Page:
Additionally, you can try and prevent your Shih Tzu from scratching and itching themselves by giving them regular warm baths, checking them for fleas, and going to vet appointments.

How To Minimize Allergies

Where there is a dog-lover, there is a dog. To prevent your allergies from coming between you and your Shih Tzu, you need to put in some additional work. You can keep your allergies under check and still pet your Shih Tzu by keeping the following tips in mind.

Monthly haircuts

To avoid dander build-up, take your Shih Tzu to a hair salon once every month. At most, you can delay the haircut to once every six weeks, but a monthly visit will keep the dander at an all-time low. Plus, be sure to take out some time for daily brushing their shiny coat.

Daily Vacuuming

Vacuuming will reduce your exposure to the dander scattered around your home. Your vacuum cleaner’s air filter helps pull dander out of the air and leave clean air for you.

Regular Baths

Regularly shampooing your Shih Tzu with good-quality shampoo will help clear their hair off most of the dander.

HEPA air filter

Known for their allergy relief benefits, HEPA filter pulls and traps pollutants like dust, hair, and dander from the air, giving you a cleaner, allergy-free experience.

Timely laundry

It’s time to sort that pending laundry pile. It would be best if you did not keep dirty laundry around for long since the chances are that your clothes are already covered in dander. If your Shih Tzu has his bed and blanket, wash them regularly to prevent a dander and mite pile up.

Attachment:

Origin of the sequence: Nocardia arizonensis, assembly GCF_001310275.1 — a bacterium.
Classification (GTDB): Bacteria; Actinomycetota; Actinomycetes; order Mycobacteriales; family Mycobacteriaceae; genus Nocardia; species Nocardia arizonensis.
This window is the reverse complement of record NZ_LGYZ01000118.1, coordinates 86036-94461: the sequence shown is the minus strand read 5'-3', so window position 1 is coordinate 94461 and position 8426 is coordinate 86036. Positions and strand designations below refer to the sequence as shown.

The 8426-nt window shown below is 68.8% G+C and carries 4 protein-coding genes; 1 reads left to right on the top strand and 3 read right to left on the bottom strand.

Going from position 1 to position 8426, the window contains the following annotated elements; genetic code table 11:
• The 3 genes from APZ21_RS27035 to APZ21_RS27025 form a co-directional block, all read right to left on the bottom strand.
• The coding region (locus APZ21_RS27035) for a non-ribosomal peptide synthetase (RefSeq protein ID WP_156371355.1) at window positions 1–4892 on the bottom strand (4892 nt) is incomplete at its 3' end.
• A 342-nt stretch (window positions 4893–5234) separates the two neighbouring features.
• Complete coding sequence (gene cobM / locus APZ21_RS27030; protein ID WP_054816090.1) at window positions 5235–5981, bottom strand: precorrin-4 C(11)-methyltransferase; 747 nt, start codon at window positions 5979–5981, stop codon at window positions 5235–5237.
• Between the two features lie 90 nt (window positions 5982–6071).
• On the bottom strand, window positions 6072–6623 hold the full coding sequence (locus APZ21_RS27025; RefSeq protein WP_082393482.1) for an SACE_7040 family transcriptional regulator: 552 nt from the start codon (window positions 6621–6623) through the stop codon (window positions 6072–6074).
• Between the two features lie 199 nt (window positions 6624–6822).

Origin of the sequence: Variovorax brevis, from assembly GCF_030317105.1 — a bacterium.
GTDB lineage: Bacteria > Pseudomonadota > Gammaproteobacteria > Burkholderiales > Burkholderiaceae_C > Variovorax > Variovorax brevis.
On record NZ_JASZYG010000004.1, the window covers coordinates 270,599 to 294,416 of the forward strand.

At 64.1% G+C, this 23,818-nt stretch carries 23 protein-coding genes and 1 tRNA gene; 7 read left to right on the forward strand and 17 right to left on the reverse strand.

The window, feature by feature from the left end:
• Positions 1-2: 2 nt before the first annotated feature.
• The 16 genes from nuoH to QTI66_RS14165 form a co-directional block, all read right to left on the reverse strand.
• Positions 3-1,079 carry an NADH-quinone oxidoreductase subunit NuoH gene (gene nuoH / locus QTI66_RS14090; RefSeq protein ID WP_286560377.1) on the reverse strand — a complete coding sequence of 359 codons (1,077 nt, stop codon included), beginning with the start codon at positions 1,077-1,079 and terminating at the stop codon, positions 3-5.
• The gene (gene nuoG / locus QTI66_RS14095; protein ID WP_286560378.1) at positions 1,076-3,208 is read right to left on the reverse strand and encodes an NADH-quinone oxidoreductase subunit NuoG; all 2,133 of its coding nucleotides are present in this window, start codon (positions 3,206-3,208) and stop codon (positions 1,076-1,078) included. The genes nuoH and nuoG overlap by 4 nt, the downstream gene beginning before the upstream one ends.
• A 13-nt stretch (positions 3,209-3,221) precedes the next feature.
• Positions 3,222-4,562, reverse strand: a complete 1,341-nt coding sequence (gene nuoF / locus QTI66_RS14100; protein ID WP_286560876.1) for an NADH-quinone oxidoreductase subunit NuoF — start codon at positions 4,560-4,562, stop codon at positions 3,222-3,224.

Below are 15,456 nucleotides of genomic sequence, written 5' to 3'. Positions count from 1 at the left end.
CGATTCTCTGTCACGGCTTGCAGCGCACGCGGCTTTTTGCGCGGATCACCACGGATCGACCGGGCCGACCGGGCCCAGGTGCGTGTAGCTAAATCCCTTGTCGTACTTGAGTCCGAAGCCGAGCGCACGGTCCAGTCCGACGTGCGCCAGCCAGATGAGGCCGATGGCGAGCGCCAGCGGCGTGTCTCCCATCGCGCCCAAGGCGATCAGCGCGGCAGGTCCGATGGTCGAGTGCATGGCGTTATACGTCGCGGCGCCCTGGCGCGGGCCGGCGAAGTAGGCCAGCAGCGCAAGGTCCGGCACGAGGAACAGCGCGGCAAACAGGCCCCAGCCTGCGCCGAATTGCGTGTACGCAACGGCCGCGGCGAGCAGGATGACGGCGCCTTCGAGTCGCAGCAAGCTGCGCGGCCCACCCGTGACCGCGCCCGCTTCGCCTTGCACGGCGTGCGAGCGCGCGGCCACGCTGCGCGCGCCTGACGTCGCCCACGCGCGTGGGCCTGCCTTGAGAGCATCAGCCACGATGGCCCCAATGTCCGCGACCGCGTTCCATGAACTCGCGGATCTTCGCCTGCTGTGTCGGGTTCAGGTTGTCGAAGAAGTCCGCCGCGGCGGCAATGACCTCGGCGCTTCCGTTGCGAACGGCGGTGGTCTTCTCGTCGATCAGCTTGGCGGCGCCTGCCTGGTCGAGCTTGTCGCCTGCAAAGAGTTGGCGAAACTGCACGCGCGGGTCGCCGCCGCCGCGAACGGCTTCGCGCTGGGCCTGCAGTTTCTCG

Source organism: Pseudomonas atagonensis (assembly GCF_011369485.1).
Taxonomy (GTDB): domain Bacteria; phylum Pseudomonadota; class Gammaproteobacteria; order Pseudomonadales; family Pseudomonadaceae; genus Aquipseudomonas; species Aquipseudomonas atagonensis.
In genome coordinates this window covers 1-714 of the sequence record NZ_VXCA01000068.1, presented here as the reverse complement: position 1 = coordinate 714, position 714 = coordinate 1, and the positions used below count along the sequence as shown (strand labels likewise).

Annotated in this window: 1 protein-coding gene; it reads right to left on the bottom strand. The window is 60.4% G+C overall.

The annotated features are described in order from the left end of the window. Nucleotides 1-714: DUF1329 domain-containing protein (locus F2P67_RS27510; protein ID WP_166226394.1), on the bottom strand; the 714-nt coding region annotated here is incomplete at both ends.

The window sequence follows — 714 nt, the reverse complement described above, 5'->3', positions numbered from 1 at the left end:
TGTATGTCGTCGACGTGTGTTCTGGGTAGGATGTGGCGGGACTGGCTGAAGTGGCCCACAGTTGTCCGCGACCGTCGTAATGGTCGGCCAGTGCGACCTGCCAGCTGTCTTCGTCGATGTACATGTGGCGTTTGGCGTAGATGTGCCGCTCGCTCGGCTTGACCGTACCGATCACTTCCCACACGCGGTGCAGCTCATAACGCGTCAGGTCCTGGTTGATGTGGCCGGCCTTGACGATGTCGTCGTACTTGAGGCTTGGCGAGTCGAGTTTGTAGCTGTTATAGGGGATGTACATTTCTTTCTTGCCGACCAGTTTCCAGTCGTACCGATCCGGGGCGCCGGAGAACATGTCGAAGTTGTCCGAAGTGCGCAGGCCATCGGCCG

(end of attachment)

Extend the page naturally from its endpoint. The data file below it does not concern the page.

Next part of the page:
Keep your room Shih Tzu-free.

This option is among our least favorite suggestions, but if you suffer from severe allergies, only a bed free from Shih Tzu dander can ensure a good night’s rest.


Lastly, you can consult your doctor to get allergy shots. Alternatively, you can use nasal sprays, bronchodilators, or antihistamine to treat the symptoms.

To Sum Up

No dog breed is 100% hypoallergenic. Even hairless breeds can trigger allergies. Whether your allergies will act up or not depend not so much on the species but on the dog itself.

Being fur-less and short, Shih Tzus produce less dander than most hypoallergenic branded breeds. This feature makes them an ideal addition to your family. Plus, their regal charm and affectionate nature will win over your heart, and home too.

Even though there is no sure shot formula to magically disappear your allergies, following specific tips can keep your allergies at bay.